You don't have to be a "breakfast person" to appreciate a hash brown side dish. You can pair hash browns with bacon and eggs, for sure, but you can also serve them alongside a turkey burger or salad for dinner. No matter how you serve them, one thing is for certain — hash browns are sure to be a hit.
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To prepare frozen hash browns quickly, try cooking them in a cast iron skillet over medium-high heat, flipping them with a spatula every 5 minutes until golden brown and crispy.
Frozen Hash Browns
It's true that you can make hash browns from scratch by carefully peeling and shredding some potatoes, but it's not always a realistic option for those with a busy schedule. Thankfully, there are many brands of frozen hash browns out there that are both easy to make and quite delicious — and the fastest way to make hash browns is on the stove.
- Pour 3 to 6 tablespoons of vegetable oil into a cast iron skillet.
- Place the skillet on your stovetop and set to a medium-high heat preheating to approximately 375 degrees Fahrenheit.
- Place your hash browns (loose or in patty form depending on the brand you bought) into the skillet and then cover.
- Cook for approximately 5 minutes before flipping them to the other side with a spatula.
- Cook for an additional 5 minutes on the other side. Check regularly throughout this process to make sure they aren't burning.
- When your hash browns are golden brown and crispy on both sides, remove them from the stove, season them with salt and pepper as desired, and serve. Enjoy!
While cast iron skillet hash browns are quick and yummy, there is a slightly healthier way to cook them. Try baking them in the oven per the instructions on the package. Typically, bake time is anywhere from 15 to 20 minutes on approximately 450 F, which takes a little bit longer — but the end result is less greasy than what you can prepare on the stove.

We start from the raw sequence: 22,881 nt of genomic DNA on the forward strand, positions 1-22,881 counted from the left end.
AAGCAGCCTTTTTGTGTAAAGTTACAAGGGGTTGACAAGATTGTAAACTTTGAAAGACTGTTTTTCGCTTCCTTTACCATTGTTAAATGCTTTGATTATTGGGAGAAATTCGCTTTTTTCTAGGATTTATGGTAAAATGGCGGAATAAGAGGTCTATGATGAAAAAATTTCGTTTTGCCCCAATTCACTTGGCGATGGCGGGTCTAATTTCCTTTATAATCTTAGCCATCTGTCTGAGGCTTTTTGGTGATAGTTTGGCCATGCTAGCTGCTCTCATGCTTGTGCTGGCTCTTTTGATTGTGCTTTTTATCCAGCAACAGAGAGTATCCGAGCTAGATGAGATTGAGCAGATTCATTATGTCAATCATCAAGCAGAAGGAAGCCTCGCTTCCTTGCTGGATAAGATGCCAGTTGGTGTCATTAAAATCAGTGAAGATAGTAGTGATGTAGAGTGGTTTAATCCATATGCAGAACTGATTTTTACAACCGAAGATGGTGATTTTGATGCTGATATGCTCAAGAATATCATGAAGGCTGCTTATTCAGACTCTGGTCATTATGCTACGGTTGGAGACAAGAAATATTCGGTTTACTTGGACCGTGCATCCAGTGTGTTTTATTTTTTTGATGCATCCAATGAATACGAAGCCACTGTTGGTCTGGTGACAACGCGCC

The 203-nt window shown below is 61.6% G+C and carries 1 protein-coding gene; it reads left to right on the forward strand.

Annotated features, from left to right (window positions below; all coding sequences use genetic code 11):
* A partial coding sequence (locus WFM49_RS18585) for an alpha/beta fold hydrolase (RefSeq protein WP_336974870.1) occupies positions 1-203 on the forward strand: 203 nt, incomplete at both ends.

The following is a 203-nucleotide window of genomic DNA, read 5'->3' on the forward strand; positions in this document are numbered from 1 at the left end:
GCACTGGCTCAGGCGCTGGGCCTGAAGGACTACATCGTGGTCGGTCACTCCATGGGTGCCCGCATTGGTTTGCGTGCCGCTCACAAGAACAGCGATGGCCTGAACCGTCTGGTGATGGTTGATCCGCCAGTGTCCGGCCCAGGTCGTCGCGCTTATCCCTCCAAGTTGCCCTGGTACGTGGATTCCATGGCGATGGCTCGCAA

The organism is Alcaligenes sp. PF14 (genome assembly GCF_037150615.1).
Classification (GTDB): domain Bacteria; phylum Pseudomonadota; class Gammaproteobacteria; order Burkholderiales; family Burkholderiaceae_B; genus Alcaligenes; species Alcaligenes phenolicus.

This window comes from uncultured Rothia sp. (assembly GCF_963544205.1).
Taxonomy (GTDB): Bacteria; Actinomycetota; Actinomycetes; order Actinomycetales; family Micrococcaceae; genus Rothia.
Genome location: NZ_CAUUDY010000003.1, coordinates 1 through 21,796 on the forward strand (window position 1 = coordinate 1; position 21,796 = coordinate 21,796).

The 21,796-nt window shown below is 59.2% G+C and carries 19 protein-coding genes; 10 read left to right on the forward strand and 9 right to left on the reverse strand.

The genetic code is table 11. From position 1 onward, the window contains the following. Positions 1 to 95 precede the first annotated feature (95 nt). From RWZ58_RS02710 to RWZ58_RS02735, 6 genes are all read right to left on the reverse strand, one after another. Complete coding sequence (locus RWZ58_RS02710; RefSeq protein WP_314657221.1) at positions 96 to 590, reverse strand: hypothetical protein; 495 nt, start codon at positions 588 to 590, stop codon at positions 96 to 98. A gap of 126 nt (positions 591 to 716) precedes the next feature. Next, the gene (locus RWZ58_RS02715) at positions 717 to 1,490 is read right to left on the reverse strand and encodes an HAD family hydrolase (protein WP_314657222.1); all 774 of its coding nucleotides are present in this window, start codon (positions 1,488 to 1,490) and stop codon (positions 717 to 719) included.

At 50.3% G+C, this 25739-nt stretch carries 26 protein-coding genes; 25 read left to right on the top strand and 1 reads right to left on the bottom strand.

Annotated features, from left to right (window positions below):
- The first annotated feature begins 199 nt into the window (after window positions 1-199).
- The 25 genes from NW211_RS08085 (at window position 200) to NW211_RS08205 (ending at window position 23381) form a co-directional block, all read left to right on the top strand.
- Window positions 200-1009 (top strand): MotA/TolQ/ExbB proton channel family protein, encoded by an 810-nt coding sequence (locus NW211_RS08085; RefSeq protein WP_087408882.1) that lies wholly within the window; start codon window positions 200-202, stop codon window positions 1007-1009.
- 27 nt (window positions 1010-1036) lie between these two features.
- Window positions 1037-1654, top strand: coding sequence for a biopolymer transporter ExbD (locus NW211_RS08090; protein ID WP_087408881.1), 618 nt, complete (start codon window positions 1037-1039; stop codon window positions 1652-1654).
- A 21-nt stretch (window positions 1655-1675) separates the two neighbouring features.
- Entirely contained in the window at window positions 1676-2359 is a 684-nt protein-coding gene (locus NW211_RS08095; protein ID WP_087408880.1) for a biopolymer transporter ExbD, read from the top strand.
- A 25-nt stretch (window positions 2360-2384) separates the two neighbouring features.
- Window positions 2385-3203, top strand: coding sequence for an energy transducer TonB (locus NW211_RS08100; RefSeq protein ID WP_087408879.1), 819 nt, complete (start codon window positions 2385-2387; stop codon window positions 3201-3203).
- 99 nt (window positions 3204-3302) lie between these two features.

Read more: The Best and Worst Frozen Foods
Nutrition Information and Tips
According to the USDA, a 100-gram serving of hash browns has approximately 265 calories and is a good source of potassium and magnesium. They are also high in carbohydrates and saturated fats, however. This is why it's important to be mindful of your portion size and supplement your hash browns with other, more nutritious foods. Try eating them with a two-egg omelette packed with spinach and mushrooms or try making LIVESTRONG.com's healthier sweet potato kale hash with poached egg recipe that is a whole meal in itself.
According to the American Society for Nutrition, you should aim to consume at least 15 percent of your daily caloric needs for breakfast, with emphasis on protein calories, as a high-protein breakfast can help keep you fuller longer (reducing your desire to snack) and can even support weight loss if that's your goal. In other words, while a healthy diet certainly has room for frozen hash browns from time to time, nutritionists agree they shouldn't always be the centerpiece of your plate.